10:30 a.m. SB 71, relative to the election of delegates to party conventions.




10:00 a.m. Session Day – The NH House and Senate will convene in Representatives' Hall to hear Governor Chris Sununu's budget address. Following the address, the NH House will meet in session and consider the following democracy bills:

HB 297, relative to political advertisements on behalf of political committees or advocacy organizations.

OUGHT TO PASS. Supported by ODA To promote transparency, please vote to support this bill.

Rep. Wayne Moynihan for Election Law:  "This bill requires that any political advertisements made on behalf

of political action committees or political advocacy organizations contain the same name and address on the

advertisements as the entity registered with the Secretary of State. The committee received clear evidence

that some advertising distributed in the state during campaigns and at other times was being designed in

a way to imply it was from a NH community or source when in fact it originated from out of state entities.

This bill takes a small step toward insuring full disclosure of those participating in NH elections." Vote in committee, 19-0.


HB 429, establishing a committee to study ways to improve civic engagement in New Hampshire. OUGHT

TO PASS. Supported by ODA Please send the message that civic engagement is critical to our state's democratic republic values.

Rep. William Pearson for Election Law. "By establishing a committee to study civic engagement in New

Hampshire, the Election Law Committee unanimously agrees that this bill promotes the state’s longstanding

democratic tradition of high voter turnout. While New Hampshire’s turnout may be envied throughout the

country, the committee recognizes that voter participation is far lower in municipal and mid-term elections.

Furthermore, the committee sees a study of these issues as providing a conduit for both new and experienced

voters to become even more aware of their crucial role in the process." Vote in committee, 19-0.


SB 153, establishing state holidays for biennial state primary elections and quadrennial presidential primary elections. Inexpedient to Legislate, Vote 4-0.

Last Week's Hearings

One of the most consequential bills of the last week was SB 155, an effort to reinstate a ban on corporate donations from a company's treasury. This ban had been in effect for decades, but a court opinion caused the legislature to lift a ban on “business entities” from making donations, while leaving in effect a ban on other organizations such as trade unions. Open Democracy Action Policy Co-Chair Rick Bourdon testified in support of this reinstatement:

The intent of SB 155 is to provide the fix called for by the Court that many years ago, barring once again direct contributions from businesses to political campaigns. Will this change run into the same legal problems that arose in 1999? Short answer: No. The new language refers to "business organizations," which are defined in RSA 664:2 as:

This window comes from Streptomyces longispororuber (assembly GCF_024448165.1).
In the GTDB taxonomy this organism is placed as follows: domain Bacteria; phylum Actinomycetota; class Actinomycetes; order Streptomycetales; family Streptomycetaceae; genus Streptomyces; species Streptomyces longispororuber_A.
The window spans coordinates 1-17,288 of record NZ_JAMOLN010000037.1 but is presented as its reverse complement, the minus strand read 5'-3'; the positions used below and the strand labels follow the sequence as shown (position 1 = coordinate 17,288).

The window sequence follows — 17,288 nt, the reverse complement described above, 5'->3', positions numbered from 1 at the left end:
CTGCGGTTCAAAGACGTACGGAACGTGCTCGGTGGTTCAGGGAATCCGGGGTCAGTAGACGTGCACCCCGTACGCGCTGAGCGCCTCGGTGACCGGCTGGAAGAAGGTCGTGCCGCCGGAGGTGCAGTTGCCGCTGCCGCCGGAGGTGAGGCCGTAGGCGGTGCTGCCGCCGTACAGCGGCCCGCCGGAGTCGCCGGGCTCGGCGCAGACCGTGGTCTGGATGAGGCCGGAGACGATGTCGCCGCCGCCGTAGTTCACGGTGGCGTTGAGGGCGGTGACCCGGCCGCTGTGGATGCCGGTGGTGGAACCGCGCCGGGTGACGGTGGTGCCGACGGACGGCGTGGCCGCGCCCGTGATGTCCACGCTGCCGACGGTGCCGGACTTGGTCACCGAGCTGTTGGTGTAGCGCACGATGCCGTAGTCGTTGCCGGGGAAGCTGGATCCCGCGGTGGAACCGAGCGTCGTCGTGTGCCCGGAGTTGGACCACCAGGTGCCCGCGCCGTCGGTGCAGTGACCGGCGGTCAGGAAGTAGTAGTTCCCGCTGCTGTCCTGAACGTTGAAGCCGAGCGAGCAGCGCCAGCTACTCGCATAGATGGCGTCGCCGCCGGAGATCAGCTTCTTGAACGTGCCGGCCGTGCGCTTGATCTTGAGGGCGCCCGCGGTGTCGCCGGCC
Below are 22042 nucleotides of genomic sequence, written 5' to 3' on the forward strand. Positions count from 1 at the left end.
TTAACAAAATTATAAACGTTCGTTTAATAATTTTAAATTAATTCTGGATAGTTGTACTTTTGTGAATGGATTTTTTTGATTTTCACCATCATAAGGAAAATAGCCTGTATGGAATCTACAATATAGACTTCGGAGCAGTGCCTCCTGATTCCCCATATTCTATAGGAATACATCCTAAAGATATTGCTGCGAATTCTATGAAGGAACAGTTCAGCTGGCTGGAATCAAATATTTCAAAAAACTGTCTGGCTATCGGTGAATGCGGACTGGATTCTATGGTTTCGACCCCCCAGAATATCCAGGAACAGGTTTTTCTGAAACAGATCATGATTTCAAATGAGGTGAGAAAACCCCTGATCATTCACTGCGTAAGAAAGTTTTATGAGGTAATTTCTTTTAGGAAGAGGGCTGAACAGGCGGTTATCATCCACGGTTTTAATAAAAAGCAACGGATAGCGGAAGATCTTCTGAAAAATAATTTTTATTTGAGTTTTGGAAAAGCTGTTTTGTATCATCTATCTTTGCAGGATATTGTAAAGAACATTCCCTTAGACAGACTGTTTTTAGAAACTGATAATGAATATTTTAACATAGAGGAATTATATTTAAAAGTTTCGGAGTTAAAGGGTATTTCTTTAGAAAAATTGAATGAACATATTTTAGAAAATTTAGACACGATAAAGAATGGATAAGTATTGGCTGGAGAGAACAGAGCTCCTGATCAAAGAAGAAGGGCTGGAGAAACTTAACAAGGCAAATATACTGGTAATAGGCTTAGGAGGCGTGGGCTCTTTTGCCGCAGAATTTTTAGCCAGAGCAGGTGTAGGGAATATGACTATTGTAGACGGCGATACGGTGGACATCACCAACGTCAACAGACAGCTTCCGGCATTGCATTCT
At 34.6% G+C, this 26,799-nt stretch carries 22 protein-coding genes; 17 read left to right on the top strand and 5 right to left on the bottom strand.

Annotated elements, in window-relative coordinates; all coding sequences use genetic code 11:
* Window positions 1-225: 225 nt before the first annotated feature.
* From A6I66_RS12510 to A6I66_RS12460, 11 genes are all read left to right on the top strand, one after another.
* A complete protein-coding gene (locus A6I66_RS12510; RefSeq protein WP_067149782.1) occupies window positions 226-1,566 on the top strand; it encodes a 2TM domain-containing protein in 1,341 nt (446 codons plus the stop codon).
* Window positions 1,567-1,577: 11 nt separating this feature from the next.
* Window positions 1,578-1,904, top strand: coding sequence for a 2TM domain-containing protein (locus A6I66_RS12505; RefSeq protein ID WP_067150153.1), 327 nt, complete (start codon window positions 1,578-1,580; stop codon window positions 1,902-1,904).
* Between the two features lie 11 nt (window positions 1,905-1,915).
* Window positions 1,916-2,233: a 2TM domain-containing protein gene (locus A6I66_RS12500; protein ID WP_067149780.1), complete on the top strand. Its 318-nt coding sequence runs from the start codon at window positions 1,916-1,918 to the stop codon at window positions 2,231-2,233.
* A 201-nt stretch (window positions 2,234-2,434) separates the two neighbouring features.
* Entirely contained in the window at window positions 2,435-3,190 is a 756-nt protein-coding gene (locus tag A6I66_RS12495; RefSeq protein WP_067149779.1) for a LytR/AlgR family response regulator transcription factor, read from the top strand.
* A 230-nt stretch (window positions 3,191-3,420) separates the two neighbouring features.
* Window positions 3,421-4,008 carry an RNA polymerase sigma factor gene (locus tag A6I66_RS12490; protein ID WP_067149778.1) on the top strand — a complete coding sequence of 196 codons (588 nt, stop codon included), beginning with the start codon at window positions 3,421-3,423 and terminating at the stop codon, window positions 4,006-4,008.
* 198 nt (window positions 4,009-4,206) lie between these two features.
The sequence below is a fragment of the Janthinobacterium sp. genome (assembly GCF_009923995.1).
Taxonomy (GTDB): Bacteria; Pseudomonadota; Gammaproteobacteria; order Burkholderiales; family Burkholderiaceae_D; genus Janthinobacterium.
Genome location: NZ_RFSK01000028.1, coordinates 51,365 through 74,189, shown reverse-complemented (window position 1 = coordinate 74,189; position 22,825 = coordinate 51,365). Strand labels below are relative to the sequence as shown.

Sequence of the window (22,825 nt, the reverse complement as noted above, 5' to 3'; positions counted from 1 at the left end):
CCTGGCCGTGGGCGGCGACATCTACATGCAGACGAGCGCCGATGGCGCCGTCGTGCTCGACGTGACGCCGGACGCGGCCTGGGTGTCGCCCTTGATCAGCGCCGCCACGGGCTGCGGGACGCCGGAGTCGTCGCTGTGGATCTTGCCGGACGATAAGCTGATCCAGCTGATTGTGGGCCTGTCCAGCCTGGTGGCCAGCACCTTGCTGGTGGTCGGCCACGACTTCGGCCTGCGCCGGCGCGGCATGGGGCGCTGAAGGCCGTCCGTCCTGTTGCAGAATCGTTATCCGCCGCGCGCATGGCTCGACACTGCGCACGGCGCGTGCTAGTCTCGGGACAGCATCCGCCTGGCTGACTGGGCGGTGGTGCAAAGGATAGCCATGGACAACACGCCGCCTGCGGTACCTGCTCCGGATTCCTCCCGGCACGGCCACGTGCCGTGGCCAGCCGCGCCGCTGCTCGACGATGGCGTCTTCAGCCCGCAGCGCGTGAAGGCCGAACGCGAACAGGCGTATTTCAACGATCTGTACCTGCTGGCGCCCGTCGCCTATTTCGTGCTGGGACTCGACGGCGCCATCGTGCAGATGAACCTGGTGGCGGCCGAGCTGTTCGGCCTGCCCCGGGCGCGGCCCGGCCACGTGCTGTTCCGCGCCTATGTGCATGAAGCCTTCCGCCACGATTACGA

RSA 664:2, XVI. "Business organization" means any enterprise, whether corporation, partnership, limited liability company, proprietorship, association, business trust, real estate trust or other form of organization, organized for gain or profit, and includes any enterprise which is expressly made exempt from income taxation under the United States Internal Revenue Code of 1986. It does not include a political committee as defined in RSA 664:2, III, or the political committee of a political party, as defined in RSA 664:2, V. 

Because political committees are excluded from the business organization definition, the new wording satisfies the court's objection in 1999 that "segregated funds" had been unconstitutionally banned.”

I strongly encourage the Committee to vote Ought to Pass on SB 155.

Editor's note: Rick's testimony points out an error we made last week regarding a corporation's ability to still use restricted funds to support campaign activities. Sorry for the error.

SB 156 , the subject of last week's NHDR lead article, closes a loophole allowing the use of limited liability corporations to launder campaign donations from the same individual or company. ODA Executive Director Olivia Zink testified that it was about time the legislature got engaged in this exploitation.

We need to reduce the influence of big money in politics, and increase the voices of average citizens. This bill provides transparency and accountability. The time is now to fix the LLC Loophole. The Legislature has an opportunity this year to start reviewing and repairing New Hampshires campaign finance laws. In 2010, gubernatorial candidate John Stephen caused a stir when he raised over $100,000 from 30 limited liability corporations at two addresses in Massachusetts and Connecticut that were traced to DunkinDonuts franchises . . . Everyone needs to plays by fair common sense rules and be held accountable,” said Zink.



For updates and descriptions of the other important democracy legislation this session, click on the links below.

Click here arrowPublic funding

Redistricting and ending gerrymandering

Campaign reform

Money in politics


Questions? Want to Help?

Olivia Zink: [email protected]; (603) 661-8621 (cell)

Rick Bourdon: [email protected]; (603) 795-2818; (603) 759-1888 (cell)

Brian Beihl: [email protected] (603) 620-8300 (cell)

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  • Brian Beihl
    published this page in State House 2019-02-17 21:21:45 -0500